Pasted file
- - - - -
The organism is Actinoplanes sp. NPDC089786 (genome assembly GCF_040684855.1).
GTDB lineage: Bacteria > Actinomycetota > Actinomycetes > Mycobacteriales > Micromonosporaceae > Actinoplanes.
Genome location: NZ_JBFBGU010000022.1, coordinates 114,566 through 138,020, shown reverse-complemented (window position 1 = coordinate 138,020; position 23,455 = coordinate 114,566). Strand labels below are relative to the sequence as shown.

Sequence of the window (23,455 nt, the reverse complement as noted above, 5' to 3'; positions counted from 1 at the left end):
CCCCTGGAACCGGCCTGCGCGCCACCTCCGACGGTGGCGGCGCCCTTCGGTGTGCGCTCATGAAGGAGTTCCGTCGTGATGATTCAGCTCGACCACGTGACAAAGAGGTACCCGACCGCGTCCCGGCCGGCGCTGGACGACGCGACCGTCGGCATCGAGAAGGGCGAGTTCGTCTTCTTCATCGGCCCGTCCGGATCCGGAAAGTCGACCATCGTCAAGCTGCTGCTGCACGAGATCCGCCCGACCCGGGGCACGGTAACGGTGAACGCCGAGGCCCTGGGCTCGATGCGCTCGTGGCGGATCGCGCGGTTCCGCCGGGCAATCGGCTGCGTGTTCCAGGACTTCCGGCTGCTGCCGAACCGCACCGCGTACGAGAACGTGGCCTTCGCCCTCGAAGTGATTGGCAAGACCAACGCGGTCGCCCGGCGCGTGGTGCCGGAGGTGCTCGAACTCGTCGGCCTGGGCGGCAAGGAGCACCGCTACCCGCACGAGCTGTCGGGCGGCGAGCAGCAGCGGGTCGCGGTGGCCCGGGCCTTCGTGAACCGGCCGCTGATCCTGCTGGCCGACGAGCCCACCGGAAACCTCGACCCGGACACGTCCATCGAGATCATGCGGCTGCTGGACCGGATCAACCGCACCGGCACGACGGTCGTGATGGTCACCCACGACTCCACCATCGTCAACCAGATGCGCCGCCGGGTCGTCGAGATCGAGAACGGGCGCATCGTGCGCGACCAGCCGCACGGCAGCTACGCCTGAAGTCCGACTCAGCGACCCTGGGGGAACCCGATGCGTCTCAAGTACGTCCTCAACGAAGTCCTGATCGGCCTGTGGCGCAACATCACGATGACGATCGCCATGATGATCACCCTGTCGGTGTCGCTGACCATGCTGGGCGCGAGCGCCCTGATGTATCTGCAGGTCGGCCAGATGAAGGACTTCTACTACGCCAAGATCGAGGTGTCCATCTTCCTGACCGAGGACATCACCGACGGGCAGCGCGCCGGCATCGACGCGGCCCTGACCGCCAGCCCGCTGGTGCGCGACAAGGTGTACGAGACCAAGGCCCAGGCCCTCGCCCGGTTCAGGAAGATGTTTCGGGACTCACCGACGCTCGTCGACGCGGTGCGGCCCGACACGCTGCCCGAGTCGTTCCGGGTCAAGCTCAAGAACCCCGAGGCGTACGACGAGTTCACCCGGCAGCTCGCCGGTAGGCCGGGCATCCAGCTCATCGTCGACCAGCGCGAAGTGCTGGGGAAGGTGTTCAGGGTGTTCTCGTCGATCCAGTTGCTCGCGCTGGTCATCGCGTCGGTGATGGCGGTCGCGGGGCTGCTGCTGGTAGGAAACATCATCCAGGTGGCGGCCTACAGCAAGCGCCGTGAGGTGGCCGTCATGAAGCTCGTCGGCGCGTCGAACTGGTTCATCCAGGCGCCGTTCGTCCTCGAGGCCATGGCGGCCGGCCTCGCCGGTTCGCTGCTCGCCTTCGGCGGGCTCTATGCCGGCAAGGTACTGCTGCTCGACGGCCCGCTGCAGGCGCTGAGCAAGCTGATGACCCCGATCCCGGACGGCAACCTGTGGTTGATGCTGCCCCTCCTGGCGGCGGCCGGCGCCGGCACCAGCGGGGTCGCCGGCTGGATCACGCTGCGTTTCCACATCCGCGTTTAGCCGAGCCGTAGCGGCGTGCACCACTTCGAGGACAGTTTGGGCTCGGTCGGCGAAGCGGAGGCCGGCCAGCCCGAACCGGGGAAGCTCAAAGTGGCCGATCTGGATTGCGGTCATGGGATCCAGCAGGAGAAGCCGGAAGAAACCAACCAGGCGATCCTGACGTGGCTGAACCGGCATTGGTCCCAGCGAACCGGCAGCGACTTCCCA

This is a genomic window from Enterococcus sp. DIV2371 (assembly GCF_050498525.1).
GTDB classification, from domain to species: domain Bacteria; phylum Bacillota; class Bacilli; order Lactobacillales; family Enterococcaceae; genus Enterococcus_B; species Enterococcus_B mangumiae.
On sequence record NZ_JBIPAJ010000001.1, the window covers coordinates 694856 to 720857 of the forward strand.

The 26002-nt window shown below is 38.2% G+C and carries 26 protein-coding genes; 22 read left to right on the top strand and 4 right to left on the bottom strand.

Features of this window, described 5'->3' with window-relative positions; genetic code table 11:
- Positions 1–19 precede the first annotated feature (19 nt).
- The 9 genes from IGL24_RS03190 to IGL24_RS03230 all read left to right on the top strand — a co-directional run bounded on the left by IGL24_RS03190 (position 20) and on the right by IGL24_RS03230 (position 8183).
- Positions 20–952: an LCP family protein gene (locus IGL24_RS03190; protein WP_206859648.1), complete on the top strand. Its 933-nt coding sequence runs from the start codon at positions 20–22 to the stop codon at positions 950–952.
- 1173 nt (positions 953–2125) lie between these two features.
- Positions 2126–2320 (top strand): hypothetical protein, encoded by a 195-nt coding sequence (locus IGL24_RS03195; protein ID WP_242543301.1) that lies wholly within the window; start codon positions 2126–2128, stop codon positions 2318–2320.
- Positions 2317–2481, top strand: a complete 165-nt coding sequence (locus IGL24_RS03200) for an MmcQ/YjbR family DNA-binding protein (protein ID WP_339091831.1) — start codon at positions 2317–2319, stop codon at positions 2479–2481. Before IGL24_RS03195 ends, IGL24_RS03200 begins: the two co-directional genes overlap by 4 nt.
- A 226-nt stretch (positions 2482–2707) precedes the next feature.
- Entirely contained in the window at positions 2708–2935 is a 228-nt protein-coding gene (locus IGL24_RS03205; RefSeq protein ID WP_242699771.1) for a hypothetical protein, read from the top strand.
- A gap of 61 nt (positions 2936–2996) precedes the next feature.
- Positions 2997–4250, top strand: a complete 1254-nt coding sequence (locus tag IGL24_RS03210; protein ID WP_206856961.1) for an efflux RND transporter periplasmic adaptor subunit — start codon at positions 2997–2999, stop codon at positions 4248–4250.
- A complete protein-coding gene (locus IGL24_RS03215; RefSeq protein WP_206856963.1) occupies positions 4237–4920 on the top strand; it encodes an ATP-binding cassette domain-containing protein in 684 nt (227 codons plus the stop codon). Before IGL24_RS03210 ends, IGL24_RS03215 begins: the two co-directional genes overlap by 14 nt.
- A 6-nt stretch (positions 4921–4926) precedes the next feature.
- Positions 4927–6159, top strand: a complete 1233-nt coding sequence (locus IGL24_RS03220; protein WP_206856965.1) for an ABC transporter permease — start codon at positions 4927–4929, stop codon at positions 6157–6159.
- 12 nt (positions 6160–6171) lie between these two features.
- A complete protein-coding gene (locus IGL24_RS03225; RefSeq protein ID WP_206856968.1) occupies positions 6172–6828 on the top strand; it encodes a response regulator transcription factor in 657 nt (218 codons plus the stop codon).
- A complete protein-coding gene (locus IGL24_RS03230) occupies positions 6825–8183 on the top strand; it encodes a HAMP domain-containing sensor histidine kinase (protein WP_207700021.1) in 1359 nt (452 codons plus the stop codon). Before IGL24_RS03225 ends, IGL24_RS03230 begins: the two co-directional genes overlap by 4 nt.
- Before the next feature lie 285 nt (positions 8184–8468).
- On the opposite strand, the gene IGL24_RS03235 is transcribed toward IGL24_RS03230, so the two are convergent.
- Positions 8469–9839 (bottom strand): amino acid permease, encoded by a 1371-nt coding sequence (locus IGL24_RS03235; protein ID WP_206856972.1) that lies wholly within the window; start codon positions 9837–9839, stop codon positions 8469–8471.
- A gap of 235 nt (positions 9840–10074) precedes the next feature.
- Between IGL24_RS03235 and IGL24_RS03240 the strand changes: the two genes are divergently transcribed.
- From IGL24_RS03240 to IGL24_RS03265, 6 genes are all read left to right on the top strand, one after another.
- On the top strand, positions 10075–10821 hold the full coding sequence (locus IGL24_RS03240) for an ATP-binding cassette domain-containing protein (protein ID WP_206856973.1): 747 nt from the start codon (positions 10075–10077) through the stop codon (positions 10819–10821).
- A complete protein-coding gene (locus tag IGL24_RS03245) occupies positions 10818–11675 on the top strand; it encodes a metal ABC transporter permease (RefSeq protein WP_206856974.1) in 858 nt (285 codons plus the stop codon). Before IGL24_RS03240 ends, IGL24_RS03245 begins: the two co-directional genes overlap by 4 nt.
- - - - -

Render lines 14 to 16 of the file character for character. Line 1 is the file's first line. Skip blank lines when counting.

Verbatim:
- 1173 nt (positions 953–2125) lie between these two features.
- Positions 2126–2320 (top strand): hypothetical protein, encoded by a 195-nt coding sequence (locus IGL24_RS03195; protein ID WP_242543301.1) that lies wholly within the window; start codon positions 2126–2128, stop codon positions 2318–2320.
- Positions 2317–2481, top strand: a complete 165-nt coding sequence (locus IGL24_RS03200) for an MmcQ/YjbR family DNA-binding protein (protein ID WP_339091831.1) — start codon at positions 2317–2319, stop codon at positions 2479–2481. Before IGL24_RS03195 ends, IGL24_RS03200 begins: the two co-directional genes overlap by 4 nt.